- The Washington Times - Wednesday, March 17, 2004

They called it Atlantis Bike Week last year, after 10 cold days of solid rain, but there were no such complaints about Daytona’s weather this year.

Well over half a million vacationers took advantage of dry, balmy days to fill this beach town with every variety of motorcycle and rider, from the biker life-stylers on Main Street to racer-type sportbikers out at the Speedway along Volusia Boulevard. In neither case, it must be said, were mufflers much in evidence.

“Old home week in Sodom and Gomorrah,” grumbled an old couple from a porch along Sea Breeze, but there was much more sound than sin. The deafened townsfolk were heard wondering what happened to the much-touted “noise initiative” that had supposedly reduced the dim by half in 2003. “Aw, that was just the rain anyway,” said Ed Jorgensen of nearby Melbourne. Riders shivered in their rooms or stayed home altogether. This year the cops have found they can’t really run around like sheep dogs with decibel meters in all this rolling chaos.

And, looking at the jammed bridge over the Intracoastal Waterway to Main Street, even rolling was an optimistic word for what was going on. Riders were observed walking their roaring bikes to the fabled Boot Hill Saloon.

That is to say, with the sun shining, the crowd was back to normal for Bike Week. That meant the sound of loud pipes from the Harley-Davidson riders, a low lament from the retirees, and an unremitting “cha-ching” for the busy merchants.

Big numbers meant big confusion. In the Holly Hills area, a runaway custom V-8-powered bike ran four blocks riderless before it crashed into a couple on a new Harley V-Rod, seriously injuring the latter’s passenger.

A jammed throttle was blamed for the incident, but some saw the runaway bike as a symbol for a runaway event. You couldn’t get to the traditional ladies’ coleslaw wrestling at the Cabbage Patch (if you wanted to), and the stretch of U.S. 1 near the Jackson Hole biker rendezvous was impassable for long hours, even to the skinniest motorcycle.

Many of the police that might have helped out here or there were too busy keeping an eye on the “one-percenters,” biker gangs with vest colors such as the local brood of “Outlaws” down on Beach Street. In the latter case, a 24-hour stakeout was in progress, lest there be violence with rival tribes.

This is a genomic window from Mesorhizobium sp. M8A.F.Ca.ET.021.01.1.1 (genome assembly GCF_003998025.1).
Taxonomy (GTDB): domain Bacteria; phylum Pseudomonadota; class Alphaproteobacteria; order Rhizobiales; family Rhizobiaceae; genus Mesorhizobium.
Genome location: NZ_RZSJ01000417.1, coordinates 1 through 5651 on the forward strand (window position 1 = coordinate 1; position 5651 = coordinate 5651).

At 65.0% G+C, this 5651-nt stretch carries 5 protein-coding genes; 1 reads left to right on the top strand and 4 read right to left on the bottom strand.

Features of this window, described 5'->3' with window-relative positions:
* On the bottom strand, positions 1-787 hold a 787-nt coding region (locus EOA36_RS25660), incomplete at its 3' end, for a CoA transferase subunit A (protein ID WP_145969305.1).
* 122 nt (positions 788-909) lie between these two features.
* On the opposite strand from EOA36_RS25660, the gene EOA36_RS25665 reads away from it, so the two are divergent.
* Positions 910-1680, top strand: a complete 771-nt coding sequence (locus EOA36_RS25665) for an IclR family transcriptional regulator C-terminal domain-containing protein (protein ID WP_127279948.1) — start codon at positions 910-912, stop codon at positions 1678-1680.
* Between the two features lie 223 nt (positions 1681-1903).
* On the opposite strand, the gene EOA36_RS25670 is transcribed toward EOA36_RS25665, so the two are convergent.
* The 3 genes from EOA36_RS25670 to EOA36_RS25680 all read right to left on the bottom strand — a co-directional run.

Meanwhile, out at the racetrack, thousands of mere motorcyclists (as opposed to bikers) were watching dirt bike motocross events, time trails for the Speedway, and finally the famed Daytona 200 itself. By midday the infield would fill with sport bikes, luxury tourers, and even the odd cruiser from Main Street, all engaged in the two-wheeled equivalent of tail-gating (luggage-racking?) as the race machines roared by nearly horizontal on the high banks. It was like one big picnic (though hardly so for anyone trying to get to the adjacent airport). Once you were in the vicinity of the track, you were there for the day.

Those who rode rather than trailered their bikes to Daytona could be spotted camped out in surrounding towns, with Honda Gold Wing riders to the south in New Smyrna, and BMW riders northward in Flagler Beach, all enjoying a secret, quiet vacation from their vacations. There is more than one way to do Daytona, when it gets to be much of a muchness.

The city fathers make periodic hints in the direction of (literally) curbing the enthusiasm at Bike Week, much as they have already done with Spring Break, but the Chamber of Commerce always beats back the measures.

The reason is simple: Bikers and motorcyclists spend much more money than students while doing far less damage. Case closed.

With the big race over and done with on Saturday this year, riders departed by a staggered, less congested schedule, and the revelers rode north and west into partial sun, making for a reasonably relaxed end to a wild week.

No one had “done Daytona” in those few days but most had done enough.

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